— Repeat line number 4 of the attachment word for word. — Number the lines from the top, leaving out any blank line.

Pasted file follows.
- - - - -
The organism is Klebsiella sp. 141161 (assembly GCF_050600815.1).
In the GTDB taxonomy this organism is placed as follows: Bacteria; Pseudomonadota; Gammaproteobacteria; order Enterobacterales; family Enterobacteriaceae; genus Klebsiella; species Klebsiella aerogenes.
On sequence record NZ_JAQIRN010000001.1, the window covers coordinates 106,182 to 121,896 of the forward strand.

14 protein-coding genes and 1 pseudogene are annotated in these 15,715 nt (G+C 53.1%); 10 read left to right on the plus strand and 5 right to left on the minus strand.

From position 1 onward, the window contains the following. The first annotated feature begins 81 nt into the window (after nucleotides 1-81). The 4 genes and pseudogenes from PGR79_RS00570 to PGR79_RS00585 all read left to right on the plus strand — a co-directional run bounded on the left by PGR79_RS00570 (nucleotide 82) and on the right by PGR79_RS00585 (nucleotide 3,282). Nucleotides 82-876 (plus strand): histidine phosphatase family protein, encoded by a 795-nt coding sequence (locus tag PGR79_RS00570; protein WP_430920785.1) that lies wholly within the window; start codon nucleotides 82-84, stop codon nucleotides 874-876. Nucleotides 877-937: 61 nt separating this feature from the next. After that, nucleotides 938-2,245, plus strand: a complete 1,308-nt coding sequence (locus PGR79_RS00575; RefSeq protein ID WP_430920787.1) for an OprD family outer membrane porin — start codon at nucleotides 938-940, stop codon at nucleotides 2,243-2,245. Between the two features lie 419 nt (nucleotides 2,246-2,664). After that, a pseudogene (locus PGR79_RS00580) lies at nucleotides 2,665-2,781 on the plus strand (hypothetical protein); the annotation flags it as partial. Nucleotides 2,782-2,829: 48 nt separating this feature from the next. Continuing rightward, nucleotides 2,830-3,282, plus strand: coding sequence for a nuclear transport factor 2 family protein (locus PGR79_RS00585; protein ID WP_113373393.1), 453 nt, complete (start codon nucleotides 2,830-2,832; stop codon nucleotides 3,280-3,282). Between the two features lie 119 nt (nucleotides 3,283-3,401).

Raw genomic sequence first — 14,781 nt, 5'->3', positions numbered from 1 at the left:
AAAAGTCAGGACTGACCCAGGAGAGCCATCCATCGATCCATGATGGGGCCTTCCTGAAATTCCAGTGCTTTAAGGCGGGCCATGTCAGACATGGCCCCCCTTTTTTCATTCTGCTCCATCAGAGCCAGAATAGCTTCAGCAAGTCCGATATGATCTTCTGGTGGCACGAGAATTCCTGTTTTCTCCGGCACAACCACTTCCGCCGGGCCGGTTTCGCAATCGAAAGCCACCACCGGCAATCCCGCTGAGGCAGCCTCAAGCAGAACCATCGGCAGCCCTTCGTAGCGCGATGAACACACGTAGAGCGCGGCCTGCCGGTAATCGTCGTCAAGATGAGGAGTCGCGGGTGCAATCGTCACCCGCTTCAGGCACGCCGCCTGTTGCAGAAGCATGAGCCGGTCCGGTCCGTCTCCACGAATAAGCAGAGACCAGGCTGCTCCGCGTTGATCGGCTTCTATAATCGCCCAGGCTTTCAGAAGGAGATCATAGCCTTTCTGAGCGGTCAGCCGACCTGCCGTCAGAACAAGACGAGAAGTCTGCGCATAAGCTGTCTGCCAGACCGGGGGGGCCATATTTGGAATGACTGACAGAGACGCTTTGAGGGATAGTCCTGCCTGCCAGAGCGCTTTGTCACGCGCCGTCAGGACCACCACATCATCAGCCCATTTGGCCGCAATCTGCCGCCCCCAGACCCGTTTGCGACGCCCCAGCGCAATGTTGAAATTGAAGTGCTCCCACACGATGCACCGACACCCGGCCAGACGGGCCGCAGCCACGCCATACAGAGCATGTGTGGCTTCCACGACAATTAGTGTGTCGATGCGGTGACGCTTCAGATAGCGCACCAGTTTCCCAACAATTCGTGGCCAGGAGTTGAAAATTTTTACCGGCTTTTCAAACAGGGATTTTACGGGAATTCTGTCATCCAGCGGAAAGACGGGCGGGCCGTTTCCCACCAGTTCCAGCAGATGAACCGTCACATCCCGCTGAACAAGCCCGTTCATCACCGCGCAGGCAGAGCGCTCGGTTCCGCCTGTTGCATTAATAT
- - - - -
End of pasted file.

14 protein-coding genes and 1 pseudogene are annotated in these 15,715 nt (G+C 53.1%); 10 read left to right on the plus strand and 5 right to left on the minus strand.